Jews, Colonialism and Whiteness: The Latin American Case

Dr Martina Weisz, a research fellow at the Hebrew University’s Vidal Sassoon Center for the Study of Anti-Semitism, discusses the place of the Jews in the Spanish and Portuguese colonial project, which started immediately after the momentous expulsion of the Jews from these countries, in the late 15th century.



This season of the Tel Aviv Review is made possible by The Van Leer Jerusalem Institute, which promotes humanistic, democratic, and liberal values in the social discourse in Israel.


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1 comment on “Jews, Colonialism and Whiteness: The Latin American Case

  1. Greg Pollock says:

    This interview notes that believing Catholics descended from Spanish Jews (Conversos) were nonetheless singled out for persecution, even unto death, accused of innate conspiracy against the ruling order. I don’t find this surprising for two reasons. First, pedigree was a constant means of legitimization at the time, even unto determining candidates for the Crown. Blood attainder was not just a racial matter: one could find that an unsavory ancestor destroyed career prospects, not inevitably, but contingently–as political competition intensified, pasts were brought forward to gain allies against a target and ostracize such from gathering allies in reply. One’s pedigree was a weakness or strength, but weaknesses could be ignored, even when broached, depending on micro politics.

    It is very difficult to attack this process openly. People with good pedigrees will see it as an attack on their social and political inheritance, so those questioning pedigree use will find themselves ostracized as well. Thus defending a Converso against a generic Jewish pedigree charge risks attacking a primary tool of the aristocratic game. Crucial, then, becomes the nature of the blood attainder, and here Jews meet the second reason against them.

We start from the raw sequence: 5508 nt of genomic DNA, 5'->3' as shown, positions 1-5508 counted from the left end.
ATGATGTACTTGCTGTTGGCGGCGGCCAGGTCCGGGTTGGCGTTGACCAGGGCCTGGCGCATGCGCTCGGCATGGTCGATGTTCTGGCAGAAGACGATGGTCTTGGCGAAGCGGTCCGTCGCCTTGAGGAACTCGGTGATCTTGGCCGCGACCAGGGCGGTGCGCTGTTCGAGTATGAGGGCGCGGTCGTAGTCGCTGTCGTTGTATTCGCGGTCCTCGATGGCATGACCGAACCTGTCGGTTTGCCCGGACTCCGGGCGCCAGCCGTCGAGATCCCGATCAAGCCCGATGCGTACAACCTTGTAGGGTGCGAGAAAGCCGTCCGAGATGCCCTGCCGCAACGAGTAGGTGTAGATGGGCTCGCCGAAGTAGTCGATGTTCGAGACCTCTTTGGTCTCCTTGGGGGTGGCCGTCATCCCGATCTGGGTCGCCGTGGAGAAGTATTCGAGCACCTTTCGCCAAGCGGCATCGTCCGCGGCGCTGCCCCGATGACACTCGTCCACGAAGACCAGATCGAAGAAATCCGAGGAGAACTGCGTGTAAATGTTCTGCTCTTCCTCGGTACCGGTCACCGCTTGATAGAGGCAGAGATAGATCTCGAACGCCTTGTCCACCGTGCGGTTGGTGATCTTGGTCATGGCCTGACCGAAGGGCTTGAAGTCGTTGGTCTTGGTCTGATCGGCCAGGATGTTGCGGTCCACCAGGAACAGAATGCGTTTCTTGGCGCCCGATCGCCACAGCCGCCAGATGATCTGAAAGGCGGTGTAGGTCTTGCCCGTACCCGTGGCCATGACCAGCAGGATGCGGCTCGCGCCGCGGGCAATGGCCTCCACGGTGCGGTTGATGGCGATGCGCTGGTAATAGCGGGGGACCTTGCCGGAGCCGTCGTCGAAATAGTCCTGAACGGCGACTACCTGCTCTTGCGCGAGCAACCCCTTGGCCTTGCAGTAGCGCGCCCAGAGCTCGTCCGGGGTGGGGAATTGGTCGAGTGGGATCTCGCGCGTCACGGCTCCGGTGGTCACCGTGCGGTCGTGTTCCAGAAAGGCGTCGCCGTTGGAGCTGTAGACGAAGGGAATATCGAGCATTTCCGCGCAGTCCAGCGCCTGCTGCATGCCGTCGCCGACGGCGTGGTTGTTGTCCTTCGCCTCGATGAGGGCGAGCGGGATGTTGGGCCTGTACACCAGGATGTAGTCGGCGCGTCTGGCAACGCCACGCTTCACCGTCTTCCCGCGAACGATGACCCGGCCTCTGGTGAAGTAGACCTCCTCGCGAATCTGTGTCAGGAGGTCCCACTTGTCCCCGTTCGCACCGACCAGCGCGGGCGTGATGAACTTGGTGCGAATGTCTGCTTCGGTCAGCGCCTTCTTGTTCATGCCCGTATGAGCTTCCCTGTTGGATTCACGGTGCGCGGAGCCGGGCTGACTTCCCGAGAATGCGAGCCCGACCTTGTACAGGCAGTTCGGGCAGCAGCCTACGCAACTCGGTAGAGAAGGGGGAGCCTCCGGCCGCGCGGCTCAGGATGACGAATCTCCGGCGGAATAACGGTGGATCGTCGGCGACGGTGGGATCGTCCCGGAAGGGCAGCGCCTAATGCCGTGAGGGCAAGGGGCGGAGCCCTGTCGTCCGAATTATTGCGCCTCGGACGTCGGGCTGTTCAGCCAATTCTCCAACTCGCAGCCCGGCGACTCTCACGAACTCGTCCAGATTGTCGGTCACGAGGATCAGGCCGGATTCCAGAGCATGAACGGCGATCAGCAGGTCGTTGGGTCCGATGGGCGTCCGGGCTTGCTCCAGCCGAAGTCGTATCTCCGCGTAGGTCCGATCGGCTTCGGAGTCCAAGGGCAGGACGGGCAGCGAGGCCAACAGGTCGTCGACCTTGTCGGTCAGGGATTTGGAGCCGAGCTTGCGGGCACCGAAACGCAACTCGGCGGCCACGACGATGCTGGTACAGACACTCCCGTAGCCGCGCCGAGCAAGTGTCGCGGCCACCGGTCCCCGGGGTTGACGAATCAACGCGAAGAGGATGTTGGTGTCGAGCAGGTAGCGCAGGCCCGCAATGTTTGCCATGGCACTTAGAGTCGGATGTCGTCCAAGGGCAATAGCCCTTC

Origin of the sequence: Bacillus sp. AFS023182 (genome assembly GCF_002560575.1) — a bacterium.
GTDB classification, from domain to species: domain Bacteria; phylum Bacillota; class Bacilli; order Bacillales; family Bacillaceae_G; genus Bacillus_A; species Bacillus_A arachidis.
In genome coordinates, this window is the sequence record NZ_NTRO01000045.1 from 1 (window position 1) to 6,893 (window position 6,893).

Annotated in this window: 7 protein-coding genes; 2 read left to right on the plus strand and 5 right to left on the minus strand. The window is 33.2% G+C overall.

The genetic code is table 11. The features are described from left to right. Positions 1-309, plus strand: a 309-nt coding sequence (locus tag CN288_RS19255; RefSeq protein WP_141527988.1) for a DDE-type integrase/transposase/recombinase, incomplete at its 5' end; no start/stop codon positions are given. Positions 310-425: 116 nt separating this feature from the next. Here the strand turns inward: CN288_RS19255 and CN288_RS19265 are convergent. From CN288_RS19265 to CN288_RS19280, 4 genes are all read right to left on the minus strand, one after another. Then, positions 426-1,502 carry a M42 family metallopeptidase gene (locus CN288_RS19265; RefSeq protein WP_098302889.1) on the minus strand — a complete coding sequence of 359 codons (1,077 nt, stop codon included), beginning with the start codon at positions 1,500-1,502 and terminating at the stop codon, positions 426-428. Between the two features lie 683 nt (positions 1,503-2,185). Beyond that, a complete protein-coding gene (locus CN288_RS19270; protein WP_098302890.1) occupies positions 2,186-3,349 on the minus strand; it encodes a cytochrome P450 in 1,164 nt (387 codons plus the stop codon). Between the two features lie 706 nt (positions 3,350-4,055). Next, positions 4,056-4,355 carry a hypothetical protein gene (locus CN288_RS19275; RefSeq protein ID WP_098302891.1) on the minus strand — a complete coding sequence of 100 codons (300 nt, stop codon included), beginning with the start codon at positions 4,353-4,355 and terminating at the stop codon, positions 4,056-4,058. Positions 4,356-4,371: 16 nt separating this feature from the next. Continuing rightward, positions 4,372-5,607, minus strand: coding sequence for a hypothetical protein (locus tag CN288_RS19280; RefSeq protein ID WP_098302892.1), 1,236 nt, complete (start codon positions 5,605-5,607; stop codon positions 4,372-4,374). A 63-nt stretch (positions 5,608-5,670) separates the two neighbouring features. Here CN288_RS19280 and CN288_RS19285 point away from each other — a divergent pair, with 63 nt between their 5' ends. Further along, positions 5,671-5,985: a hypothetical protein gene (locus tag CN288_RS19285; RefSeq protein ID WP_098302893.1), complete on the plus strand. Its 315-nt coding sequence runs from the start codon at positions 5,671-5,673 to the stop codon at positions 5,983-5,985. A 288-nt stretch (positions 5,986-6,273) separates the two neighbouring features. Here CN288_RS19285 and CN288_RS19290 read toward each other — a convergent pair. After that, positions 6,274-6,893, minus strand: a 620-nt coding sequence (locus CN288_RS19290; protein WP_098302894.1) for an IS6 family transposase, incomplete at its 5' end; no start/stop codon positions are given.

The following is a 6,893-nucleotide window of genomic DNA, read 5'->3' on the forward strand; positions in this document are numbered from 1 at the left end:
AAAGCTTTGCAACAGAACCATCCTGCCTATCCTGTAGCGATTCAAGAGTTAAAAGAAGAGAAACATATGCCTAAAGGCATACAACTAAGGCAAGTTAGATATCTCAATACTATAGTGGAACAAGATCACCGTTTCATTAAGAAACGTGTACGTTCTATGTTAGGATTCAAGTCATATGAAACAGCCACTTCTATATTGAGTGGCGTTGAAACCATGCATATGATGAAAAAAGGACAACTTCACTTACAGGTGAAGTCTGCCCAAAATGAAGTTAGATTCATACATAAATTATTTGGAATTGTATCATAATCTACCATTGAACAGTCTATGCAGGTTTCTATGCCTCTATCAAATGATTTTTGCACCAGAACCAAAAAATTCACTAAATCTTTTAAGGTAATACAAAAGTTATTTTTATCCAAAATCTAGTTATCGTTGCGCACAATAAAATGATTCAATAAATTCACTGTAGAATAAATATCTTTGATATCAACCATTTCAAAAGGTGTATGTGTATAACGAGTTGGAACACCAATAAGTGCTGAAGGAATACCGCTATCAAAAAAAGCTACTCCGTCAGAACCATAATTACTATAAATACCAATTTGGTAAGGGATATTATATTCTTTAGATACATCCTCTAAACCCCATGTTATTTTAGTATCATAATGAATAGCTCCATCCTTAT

Buddhism and Islam both have very successful long lived founders. Judaism is inherently closed by pedigree from female descent in the Old Testament, its founder, such as he was, living long as well. Christianity has a founder that dies, sent to Roman justice by a Jewish elite that wanted him gone. There is, then, an inherent sense of being wronged in Christianity, and Jews are the unfortunate target, especially as the Vatican in some sense took over Rome, leaving no Romans to persecute. A generic blood taint against Jews is then easy to defend, rapidly conflated with the wronged God, flipping ostracized and elite in vindication. This is really not so different that condemning someone’s ancestor for trying to take the Crown or such.

    There is a natural, strong tendency to view macro history as a force in itself. But actual people have to either promote or acquiesce in whatever tendency one has abstracted from the historical flow. This is not to say they know the connections their roles have with the past, or the implications for the present, let alone a future beyond their deaths. But nonetheless they must bear the process on their backs, so to say, and I think anti-Semitism against Conversos is born by the very palatable need for pedigree attack and defense well beyond questions of true Catholic belief and Judaism as such. If pedigree was unimportant generally, then, as the interviewee notes, the Christian emphasis in equality before God (putting the Pope et al aside) could have been expected to play a more protective role for the charged Converso.

    Colonialism as well naturally attaches to legitimization by pedigree. Power colonizes, so those subjected will have inferior pedigrees by loss, as was the case in say Spanish history at home. As well, colonization provides a generic superior pedigree for all coming from the home country, a predecessor for nationalism. Just as colonialism produced nationalisms in response in Latin American and Africa, so too it seeded the idea of nation in the colonial powers, just as wars within Europe did, both cases allowing the definition of local superiority at the expense of outsiders, win or lose.

    A personal note of memory. Having Nazi ancestors is to this day bad. I rented a room in a house in Bonn, a nice, bit weird but who isn’t, family, the grandmother there as well, she migrating from East Germany post war before it became impossible. In my room there was a bookshelf. Not able to sleep one night, nosey me began looking through the shelves. I found some old photo albums. Nothing overtly Nazi. But then, in an old book I found a photograph of the deceased grandmother’s husband, young man running onto a field in athletic costume with the extended hand Nazi salute. As well there was, I gathered, an award certificate with the swastika. Kept for memory of grandpa but hidden. Is it possible to differentiate valuing the prowess of grandpa from that salute? Certainly not for public consumption.

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